Heaven expands above, and Earth below. When the fluid from below rises, and the fluid on high descends, all things are created in the middle. While they are growing, it is not necessary that Heaven should still care for them, just as the father does not know the embryo, after it is in the mother's womb. Things grow spontaneously, and the child is formed of itself. Heaven and Earth, and father and mother can take no further cognisance of it. But after birth, the way of man is instruction and teaching, the way of Heaven, inaction and yielding to nature. Therefore Heaven al- lows the fish to swim in the rivers, and the wild beasts to roam in the mountains, following their natural propensities. It does not drive the fish up the hills, or the wild beasts into the water. Why? Because that would be an outrage upon their nature, and a complete disregard of what suits them. The people resemble fish and beasts. High virtue governs them as easily, as one fries small fish, and as Heaven and Earth would act.
Shang Yang 1 changed the laws of Ch'in wishing to acquire extraordinary merit. He did not hear the advice of Chao Liang,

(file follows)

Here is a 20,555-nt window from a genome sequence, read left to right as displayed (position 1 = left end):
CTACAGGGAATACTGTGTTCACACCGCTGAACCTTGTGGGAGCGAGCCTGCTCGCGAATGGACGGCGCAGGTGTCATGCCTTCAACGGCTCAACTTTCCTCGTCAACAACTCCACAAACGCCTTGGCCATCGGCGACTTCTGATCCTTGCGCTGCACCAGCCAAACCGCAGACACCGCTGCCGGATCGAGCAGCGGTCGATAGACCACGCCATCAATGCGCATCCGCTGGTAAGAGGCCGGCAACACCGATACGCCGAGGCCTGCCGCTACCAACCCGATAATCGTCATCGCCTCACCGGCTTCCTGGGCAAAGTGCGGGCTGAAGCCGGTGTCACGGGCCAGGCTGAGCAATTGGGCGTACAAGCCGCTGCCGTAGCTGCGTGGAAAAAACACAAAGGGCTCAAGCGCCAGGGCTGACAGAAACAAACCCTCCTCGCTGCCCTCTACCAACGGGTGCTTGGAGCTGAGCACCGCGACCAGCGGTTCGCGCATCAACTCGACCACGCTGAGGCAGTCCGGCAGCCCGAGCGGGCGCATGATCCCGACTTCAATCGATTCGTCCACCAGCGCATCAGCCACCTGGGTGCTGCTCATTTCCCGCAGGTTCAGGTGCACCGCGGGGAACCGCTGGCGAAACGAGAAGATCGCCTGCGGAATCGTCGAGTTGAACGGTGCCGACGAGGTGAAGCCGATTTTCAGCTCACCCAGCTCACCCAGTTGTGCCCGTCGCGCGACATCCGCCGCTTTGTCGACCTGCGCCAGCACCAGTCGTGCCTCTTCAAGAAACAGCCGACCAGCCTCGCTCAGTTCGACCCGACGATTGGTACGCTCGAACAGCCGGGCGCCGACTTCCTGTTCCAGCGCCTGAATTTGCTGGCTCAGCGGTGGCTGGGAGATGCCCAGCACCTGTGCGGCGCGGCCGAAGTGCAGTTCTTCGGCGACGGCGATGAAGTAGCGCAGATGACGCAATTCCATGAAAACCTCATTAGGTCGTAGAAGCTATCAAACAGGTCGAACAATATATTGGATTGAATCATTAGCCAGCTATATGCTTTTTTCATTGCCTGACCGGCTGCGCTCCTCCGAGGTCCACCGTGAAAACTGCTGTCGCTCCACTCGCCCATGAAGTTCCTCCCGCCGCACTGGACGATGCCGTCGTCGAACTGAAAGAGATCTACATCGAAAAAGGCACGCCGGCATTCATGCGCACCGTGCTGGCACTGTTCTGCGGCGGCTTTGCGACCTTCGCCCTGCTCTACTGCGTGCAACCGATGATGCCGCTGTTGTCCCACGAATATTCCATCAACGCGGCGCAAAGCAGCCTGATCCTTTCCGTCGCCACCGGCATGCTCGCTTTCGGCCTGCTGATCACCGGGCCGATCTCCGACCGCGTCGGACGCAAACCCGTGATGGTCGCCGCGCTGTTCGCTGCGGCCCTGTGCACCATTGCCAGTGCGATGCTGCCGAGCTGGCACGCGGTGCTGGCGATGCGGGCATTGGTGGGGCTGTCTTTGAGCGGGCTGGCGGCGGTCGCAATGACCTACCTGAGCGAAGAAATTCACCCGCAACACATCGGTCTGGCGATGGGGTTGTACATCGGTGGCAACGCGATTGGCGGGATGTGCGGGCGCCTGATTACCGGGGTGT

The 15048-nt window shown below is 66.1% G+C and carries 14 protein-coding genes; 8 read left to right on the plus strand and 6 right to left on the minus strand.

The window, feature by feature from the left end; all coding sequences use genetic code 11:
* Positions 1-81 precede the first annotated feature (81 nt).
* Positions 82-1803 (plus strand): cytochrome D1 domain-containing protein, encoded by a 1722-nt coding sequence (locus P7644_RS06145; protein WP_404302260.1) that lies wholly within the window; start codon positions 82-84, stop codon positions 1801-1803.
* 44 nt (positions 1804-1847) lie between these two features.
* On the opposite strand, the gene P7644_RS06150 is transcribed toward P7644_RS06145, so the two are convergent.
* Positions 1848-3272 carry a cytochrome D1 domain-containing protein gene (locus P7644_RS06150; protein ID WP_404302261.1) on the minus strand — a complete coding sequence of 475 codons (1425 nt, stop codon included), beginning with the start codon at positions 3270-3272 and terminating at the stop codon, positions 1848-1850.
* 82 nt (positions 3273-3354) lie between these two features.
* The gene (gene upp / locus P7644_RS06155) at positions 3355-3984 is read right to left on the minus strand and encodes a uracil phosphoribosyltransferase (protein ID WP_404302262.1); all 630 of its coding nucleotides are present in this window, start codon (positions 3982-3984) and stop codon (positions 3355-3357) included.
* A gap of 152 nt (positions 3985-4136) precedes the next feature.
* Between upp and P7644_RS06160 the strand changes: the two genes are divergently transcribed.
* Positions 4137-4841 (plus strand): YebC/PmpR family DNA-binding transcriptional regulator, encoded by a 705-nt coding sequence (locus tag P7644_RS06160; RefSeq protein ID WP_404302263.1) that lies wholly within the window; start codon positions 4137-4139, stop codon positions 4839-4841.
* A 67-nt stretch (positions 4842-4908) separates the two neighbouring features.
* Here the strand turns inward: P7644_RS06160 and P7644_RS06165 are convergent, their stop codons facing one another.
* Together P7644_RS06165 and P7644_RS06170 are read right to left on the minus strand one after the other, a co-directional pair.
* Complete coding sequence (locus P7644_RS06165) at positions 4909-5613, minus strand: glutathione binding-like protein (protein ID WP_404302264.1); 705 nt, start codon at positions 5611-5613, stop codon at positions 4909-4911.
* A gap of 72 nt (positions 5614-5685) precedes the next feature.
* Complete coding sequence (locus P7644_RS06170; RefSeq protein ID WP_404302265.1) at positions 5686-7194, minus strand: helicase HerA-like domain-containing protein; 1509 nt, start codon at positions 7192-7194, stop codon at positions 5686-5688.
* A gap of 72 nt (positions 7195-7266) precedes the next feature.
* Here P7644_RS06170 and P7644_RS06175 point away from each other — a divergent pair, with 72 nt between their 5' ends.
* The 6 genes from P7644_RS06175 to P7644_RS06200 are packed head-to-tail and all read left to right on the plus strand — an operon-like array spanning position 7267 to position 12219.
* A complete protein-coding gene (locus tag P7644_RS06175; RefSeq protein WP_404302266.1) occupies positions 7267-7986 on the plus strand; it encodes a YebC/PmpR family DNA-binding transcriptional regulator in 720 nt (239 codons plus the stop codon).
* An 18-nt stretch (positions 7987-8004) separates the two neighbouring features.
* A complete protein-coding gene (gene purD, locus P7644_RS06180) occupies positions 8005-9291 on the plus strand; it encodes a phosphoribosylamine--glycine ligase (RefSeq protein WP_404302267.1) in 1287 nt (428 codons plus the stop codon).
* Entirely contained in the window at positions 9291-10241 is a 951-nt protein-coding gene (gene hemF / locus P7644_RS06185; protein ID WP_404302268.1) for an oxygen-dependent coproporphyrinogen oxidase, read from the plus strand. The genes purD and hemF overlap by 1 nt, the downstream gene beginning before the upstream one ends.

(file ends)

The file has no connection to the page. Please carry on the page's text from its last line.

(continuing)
1 Cf. p. 171 Note 2.
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consequently he incurred the horrible penalty of being torn asunder by carts. If the virtue be poor, and the desires many, prince and minister hate one another. The Taoists possess real virtue: — the inferiors agree with the superiors, and the superiors are at peace with their inferiors. Being genuinely ignorant, they do nothing, and there is no reason, why they should be reproved. This is what they call a well balanced government. Prince and minister forget one another in governing, the fish forget each other in the water, 1 and so do the beasts in the forests, and men in life. That is Heaven.
Confucius said to Yen Yuan, '' When I deferred to you, I did not think of it, and when you deferred to me, you likewise did not think of it." 2 Although Confucius was like a prince, and Yen Yuan like a minister, he could not make up his mind to reprimand Yen Yuan, how much less would Lao Tse have been able to do so, if we consider him as a prince and Wên Tse 3 as his minister? Lao Tse and Wen Tse were like Heaven and Earth.
Generous wine tastes sweet. When those who drink it, become drunk, they do not know each other. Bad wine is sour and bitter. Hosts and guests knit the brows. Now, reprimands are a proof of the badness of one's principles. 4 To say that Heaven reprimands would be like pretending that Heaven's excellence is inferior to that of generous wine.